Managing Your Diabetes While Traveling

If you are traveling or going on vacation this summer, make sure you plan ahead to keep your diabetes in check. Dealing with high blood sugars – or worse, a trip to the hospital – can put a damper on your plans.

With a little advance planning, you can have the restful, relaxing and fun vacation you deserve. Here are some things to consider before you leave.

Talk to your child’s healthcare provider

Before your trip, talk to your child’s healthcare provider. Review your plans, what activities you hope to do, and where you are headed. Your child’s doctor will be able to give you tips to keep your diabetes under control, whether you are laying on a beach, climbing a mountain or taking a casual bike ride.

Get an extra prescription

Ask your child’s healthcare provider for an extra prescription for any insulin or diabetes medications your child is currently taking. This prescription may help if you lose your child’s medication or need refills on the go. Prescription rules vary from state to state so be sure to ask your doctor if the prescription will work where you are headed. If you are traveling outside the United States, additional requirements may be necessary to get medication refills.

Pack enough diabetes supplies

Make sure you have more than enough supplies for your time away by packing twice as much as you think you need. If you have extra supplies available, you won’t have to worry about trying to find a pharmacy if you break a vial of insulin or have to test more often than usual. Remember: Insulin pump supplies are not available in pharmacies, so be sure you bring enough. Also, some pump companies may be able to offer you a “loaner” pump as a back-up while you are on vacation. Contact your supplier at least one month before your trip.

Keep insulin cool

Think about how you will pack and travel with your child’s insulin. Insulin should be kept between 55 and 85 degrees. Bring an insulated cooler and cold packs if you’re going to be in warmer temperatures. You don’t want the insulin to lose its effectiveness or spoil at the beach or in the glove compartment of the car. 

Wear a medical ID

Make sure your child or teen ALWAYS wear a medical ID bracelet or necklace indicating he has diabetes. Consider creating a contact card for every member of your family that contains his or her name, emergency contact number, healthcare and insurance information, known allergies and medical conditions. Cards can be worn as bracelets, shoe IDs or in a pocket.

Keep food and drink handy

Make sure you always have food and drink with you. If you get stuck on a freeway or runway, you don’t want your blood sugars to get too low. If you are traveling outside of the U.S., teach your child how to say "I have diabetes" and "sugar or orange juice, please" in the language or languages of the countries you'll visit. If your child is younger, learn how to say “My child has diabetes.”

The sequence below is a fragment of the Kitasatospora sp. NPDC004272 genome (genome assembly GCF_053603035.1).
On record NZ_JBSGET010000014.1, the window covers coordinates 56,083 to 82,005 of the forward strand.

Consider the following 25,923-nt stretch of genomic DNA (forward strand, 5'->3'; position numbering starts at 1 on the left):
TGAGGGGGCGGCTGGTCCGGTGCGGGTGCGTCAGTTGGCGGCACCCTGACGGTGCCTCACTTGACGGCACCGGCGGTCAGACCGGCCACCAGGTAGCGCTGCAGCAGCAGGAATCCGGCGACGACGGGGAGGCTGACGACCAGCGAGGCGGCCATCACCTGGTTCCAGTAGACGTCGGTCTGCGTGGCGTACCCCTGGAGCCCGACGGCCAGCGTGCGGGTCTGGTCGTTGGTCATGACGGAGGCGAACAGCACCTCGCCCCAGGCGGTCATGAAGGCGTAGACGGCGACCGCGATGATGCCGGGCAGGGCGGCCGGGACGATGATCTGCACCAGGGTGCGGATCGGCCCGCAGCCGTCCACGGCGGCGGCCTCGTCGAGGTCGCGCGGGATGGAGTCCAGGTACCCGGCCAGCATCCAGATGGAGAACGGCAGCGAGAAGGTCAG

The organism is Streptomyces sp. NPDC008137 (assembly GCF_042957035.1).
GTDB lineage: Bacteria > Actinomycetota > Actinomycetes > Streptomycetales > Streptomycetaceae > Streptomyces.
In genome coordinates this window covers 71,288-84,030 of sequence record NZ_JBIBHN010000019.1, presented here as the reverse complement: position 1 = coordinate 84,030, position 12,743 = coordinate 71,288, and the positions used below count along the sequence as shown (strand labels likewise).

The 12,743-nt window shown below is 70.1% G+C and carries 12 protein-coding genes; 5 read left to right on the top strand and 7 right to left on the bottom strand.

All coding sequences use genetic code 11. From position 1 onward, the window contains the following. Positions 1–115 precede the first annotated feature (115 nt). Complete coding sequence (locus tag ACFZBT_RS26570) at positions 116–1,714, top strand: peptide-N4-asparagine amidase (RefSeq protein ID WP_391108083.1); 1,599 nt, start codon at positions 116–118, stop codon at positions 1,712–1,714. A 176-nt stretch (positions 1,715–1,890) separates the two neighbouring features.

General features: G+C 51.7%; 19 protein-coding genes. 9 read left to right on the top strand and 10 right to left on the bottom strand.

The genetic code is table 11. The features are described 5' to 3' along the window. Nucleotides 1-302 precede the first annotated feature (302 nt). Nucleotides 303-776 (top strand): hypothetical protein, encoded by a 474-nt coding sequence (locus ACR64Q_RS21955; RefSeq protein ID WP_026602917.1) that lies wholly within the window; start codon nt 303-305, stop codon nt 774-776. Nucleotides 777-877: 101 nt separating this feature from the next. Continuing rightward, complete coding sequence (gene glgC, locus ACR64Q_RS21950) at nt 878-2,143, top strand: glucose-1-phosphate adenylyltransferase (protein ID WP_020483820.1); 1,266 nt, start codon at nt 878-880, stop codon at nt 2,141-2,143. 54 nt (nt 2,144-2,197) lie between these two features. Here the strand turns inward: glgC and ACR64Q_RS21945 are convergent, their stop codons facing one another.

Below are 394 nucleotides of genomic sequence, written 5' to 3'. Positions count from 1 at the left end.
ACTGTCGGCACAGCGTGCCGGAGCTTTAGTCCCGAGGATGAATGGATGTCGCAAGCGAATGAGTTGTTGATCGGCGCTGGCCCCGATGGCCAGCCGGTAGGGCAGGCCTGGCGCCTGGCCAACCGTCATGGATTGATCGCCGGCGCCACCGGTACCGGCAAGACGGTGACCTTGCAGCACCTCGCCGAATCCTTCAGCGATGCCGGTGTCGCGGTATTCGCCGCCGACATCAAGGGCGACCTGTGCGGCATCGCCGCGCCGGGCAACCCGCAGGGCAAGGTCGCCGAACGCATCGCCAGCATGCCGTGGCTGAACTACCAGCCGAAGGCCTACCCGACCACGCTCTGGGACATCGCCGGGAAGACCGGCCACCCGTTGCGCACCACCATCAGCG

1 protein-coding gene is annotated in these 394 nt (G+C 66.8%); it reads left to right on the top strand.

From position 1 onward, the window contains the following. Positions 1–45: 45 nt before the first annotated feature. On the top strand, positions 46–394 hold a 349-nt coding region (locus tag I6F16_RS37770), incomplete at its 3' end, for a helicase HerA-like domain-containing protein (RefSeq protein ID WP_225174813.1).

Flight preparations

If you are flying to your destination, there are a few other things you’ll need to consider before traveling with a child who has diabetes.

  1. Contact the airline and find out the policy for carrying your child’s diabetes medications and supplies onto the plane. You may need a travel letter from her diabetes provider.
  2. Take diabetes supplies with you in your carry-on luggage onto the plane. Don’t pack diabetes supplies in luggage that is to be checked into the baggage hold.
  3. When you get on the plane, store your carry-on bag with your diabetes supplies near your feet or under the seat in front of you. Do not place it in the overhead bins because there may be times during the flight when you are not permitted to stand.
  4. If your flight involves a time change, talk to your diabetes provider about how to manage your insulin schedule. Remember: Eastward travel means a shorter day so you may need less insulin.  Westward travel means a longer day, so more insulin may be needed.
  5. If you inject insulin with a syringe during the flight, be careful not to inject air into the insulin bottle. The pressurized cabin alters the air pressure, causing the plunger to “fight you” and make it harder to measure insulin accurately.
  6. If you are on an insulin pump, the plunger in the insulin pump may move slightly during the flight ascent and descent. This is not shown to have a dramatic effect on blood sugars, but there are recommendations on how to prevent this:
  • The cartridge should contain only 150 units of insulin.
  • Disconnect the pump before takeoff.
  • At cruising altitude, take the cartridge out of the pump and prime the lines with 2 units of insulin before reconnecting the pump.
  • During flight emergencies, when air pressure is changing rapidly, disconnect the insulin pump. 

Planning ahead to manage your diabetes can be work, but the rewards are worth it. You’ll get to pursue activities you enjoy and the opportunity to go new places.

And if your child has a problem, don’t hesitate to call your healthcare provider, who will be available to answer questions, offer advice, and ensure your child gets the care he needs.